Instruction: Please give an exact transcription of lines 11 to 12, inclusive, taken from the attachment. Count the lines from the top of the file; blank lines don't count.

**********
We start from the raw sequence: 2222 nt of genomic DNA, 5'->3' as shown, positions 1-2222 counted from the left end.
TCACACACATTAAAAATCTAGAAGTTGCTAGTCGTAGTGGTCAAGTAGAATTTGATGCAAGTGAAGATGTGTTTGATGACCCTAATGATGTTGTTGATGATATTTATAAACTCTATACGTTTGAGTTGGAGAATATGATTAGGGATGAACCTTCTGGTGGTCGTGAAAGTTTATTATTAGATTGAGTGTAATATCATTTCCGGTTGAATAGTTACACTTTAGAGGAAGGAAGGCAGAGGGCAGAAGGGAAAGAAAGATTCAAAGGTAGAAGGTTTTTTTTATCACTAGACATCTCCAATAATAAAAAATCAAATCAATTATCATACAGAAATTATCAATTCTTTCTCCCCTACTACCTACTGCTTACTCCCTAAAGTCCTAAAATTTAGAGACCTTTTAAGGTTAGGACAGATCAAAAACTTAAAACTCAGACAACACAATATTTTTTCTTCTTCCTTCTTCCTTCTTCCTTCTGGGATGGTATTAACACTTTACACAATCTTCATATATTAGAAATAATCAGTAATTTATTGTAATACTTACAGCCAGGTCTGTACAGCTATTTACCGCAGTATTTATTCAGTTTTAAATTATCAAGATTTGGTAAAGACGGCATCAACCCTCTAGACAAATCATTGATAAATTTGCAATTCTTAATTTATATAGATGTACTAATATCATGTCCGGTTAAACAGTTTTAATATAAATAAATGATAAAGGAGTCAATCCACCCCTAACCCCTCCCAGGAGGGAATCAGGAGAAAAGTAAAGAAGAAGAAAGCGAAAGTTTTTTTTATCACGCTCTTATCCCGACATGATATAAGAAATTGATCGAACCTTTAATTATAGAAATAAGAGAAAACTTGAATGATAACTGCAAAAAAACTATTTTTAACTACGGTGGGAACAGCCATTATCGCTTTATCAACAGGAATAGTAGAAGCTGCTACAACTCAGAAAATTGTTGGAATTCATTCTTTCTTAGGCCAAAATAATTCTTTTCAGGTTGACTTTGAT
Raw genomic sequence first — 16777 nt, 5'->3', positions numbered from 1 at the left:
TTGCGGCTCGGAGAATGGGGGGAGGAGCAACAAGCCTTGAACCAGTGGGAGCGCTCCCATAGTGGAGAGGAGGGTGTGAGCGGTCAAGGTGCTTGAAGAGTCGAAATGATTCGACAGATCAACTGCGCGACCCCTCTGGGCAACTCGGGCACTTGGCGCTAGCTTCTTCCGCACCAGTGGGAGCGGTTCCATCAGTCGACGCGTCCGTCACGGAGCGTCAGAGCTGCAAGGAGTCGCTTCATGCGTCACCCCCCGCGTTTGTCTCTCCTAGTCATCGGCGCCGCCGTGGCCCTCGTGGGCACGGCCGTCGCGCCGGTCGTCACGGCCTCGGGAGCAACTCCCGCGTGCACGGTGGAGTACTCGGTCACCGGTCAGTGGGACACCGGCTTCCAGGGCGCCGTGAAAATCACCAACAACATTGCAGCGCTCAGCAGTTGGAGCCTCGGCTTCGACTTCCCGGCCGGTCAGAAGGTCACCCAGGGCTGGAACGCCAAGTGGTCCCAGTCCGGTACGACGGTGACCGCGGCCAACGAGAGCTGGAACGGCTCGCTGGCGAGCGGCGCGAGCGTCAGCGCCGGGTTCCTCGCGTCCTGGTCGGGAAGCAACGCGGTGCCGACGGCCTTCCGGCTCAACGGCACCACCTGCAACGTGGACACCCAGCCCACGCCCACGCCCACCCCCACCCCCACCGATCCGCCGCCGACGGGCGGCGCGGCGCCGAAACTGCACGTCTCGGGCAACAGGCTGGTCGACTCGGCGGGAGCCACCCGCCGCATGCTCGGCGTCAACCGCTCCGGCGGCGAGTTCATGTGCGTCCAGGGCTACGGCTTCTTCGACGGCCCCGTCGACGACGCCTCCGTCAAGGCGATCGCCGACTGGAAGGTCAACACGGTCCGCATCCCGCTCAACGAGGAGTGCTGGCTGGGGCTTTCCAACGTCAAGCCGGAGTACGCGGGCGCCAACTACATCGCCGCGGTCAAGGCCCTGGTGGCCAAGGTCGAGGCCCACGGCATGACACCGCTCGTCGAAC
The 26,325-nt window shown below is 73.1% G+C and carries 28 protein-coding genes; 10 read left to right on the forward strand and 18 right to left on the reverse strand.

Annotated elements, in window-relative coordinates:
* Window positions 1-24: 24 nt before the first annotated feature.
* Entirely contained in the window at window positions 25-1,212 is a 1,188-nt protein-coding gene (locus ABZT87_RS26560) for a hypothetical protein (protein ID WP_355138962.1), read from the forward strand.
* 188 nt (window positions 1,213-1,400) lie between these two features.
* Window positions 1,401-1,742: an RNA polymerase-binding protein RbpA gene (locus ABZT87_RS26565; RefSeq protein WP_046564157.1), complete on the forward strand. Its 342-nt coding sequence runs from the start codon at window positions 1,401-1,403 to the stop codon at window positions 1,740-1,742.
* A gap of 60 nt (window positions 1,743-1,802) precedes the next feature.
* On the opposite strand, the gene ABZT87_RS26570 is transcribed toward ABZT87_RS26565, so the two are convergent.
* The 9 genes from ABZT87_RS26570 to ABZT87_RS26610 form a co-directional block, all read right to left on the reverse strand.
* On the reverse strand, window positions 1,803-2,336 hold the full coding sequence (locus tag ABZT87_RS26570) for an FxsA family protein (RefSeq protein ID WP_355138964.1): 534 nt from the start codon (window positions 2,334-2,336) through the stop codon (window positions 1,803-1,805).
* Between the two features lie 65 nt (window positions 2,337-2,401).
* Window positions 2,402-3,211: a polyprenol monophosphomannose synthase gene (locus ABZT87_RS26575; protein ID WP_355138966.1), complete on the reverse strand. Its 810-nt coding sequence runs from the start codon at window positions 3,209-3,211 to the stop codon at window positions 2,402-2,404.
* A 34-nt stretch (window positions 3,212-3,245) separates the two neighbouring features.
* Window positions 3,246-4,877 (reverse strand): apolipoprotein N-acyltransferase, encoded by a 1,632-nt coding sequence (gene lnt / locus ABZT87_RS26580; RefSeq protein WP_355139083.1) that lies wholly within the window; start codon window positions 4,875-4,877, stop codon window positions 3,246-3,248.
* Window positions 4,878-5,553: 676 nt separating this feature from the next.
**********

* A gap of 60 nt (window positions 1,743-1,802) precedes the next feature.
* On the opposite strand, the gene ABZT87_RS26570 is transcribed toward ABZT87_RS26565, so the two are convergent.